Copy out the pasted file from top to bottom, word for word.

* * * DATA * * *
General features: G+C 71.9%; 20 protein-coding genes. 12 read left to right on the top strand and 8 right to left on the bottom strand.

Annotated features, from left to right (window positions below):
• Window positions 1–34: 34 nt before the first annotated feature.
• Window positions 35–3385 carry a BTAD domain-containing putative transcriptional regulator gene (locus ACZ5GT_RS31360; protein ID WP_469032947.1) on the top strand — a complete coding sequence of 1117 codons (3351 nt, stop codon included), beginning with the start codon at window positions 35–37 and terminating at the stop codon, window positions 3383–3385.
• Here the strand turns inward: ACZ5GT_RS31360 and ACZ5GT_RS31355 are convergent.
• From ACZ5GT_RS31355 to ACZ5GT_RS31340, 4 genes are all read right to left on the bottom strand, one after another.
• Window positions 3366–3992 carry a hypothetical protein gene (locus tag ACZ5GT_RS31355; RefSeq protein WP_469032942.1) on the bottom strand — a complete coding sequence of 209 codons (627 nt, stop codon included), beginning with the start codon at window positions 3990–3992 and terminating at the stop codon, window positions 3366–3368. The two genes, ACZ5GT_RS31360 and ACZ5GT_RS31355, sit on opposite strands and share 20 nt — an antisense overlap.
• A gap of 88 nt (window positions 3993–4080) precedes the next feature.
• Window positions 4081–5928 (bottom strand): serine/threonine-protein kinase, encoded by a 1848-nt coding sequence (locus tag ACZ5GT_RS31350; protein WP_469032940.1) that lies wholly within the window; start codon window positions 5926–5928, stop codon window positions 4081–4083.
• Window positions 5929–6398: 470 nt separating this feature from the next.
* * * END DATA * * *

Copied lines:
General features: G+C 71.9%; 20 protein-coding genes. 12 read left to right on the top strand and 8 right to left on the bottom strand.

Annotated features, from left to right (window positions below):
• Window positions 1–34: 34 nt before the first annotated feature.
• Window positions 35–3385 carry a BTAD domain-containing putative transcriptional regulator gene (locus ACZ5GT_RS31360; protein ID WP_469032947.1) on the top strand — a complete coding sequence of 1117 codons (3351 nt, stop codon included), beginning with the start codon at window positions 35–37 and terminating at the stop codon, window positions 3383–3385.
• Here the strand turns inward: ACZ5GT_RS31360 and ACZ5GT_RS31355 are convergent.
• From ACZ5GT_RS31355 to ACZ5GT_RS31340, 4 genes are all read right to left on the bottom strand, one after another.
• Window positions 3366–3992 carry a hypothetical protein gene (locus tag ACZ5GT_RS31355; RefSeq protein WP_469032942.1) on the bottom strand — a complete coding sequence of 209 codons (627 nt, stop codon included), beginning with the start codon at window positions 3990–3992 and terminating at the stop codon, window positions 3366–3368. The two genes, ACZ5GT_RS31360 and ACZ5GT_RS31355, sit on opposite strands and share 20 nt — an antisense overlap.
• A gap of 88 nt (window positions 3993–4080) precedes the next feature.
• Window positions 4081–5928 (bottom strand): serine/threonine-protein kinase, encoded by a 1848-nt coding sequence (locus tag ACZ5GT_RS31350; protein WP_469032940.1) that lies wholly within the window; start codon window positions 5926–5928, stop codon window positions 4081–4083.
• Window positions 5929–6398: 470 nt separating this feature from the next.